The first person narrator is a young girl whose brother finds a magic mirror in the basement of their new house. He shows her the mirror, and they get swooped into the story of Snow White.
Of course, they both know what is going to happen because their grandmother loved to read them fairytales. So Abby, the narrator, is able to save Snow White from eating the poisoned apple. But then she realizes that now Snow White won’t meet the prince.
The problem, then, becomes how to make the story’s original conclusion come true — how to avoid an ending that involves Snow White caring for the seven dwarfs for the rest of her life.
There’s humor aplenty and some nice action involving the strategy of book-study to solve problems instead of waiting for a prince to make it all work. Girls from the second through fifth grades should enjoy this book and the whole series.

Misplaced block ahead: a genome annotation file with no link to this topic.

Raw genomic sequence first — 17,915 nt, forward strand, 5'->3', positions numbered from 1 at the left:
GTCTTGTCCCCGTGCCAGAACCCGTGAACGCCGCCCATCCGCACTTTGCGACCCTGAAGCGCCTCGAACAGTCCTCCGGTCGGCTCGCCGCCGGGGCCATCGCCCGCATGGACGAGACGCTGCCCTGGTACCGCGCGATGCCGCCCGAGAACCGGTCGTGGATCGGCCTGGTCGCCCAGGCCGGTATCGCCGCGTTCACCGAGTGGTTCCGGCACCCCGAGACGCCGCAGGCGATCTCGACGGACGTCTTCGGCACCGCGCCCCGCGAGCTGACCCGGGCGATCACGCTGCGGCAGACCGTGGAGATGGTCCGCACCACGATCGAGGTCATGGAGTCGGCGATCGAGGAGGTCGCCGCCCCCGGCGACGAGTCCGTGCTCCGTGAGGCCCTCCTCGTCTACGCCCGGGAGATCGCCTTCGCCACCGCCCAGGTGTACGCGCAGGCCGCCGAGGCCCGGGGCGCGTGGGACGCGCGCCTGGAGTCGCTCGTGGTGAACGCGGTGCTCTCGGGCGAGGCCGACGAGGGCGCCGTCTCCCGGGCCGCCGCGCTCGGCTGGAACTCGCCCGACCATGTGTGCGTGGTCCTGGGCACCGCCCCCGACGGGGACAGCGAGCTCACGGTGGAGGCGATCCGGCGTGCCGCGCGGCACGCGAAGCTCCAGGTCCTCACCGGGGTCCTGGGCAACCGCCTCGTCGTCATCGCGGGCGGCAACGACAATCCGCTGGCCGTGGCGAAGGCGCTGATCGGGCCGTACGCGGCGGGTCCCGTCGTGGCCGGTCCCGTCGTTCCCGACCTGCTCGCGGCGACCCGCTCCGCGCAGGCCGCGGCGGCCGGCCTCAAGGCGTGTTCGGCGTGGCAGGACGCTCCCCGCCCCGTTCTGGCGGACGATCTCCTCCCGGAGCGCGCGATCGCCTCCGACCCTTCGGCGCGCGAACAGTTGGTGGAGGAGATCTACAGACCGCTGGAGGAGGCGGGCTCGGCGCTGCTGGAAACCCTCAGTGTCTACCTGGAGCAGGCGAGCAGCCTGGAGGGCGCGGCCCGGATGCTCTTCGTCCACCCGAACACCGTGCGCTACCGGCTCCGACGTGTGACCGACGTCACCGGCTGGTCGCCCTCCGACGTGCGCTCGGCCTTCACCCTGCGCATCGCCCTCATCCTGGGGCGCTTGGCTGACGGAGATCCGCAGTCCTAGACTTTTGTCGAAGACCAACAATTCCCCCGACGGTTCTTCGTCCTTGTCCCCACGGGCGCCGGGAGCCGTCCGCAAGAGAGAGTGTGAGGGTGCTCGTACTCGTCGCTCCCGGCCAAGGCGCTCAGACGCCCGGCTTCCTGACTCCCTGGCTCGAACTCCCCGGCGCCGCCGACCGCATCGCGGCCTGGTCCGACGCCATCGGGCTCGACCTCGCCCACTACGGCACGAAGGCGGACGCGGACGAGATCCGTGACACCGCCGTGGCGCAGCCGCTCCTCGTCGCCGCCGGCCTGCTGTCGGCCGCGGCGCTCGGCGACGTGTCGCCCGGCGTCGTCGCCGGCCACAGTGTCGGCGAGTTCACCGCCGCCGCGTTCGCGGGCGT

For a different change of fairytale, they might want to also consider reading “A Tale Dark & Grimm” by Adam Gidwitz, a different, darker version of the Grimm tales.
Please note: This review is based on the final paperback book provided by the publisher, Scholastic, for review purposes.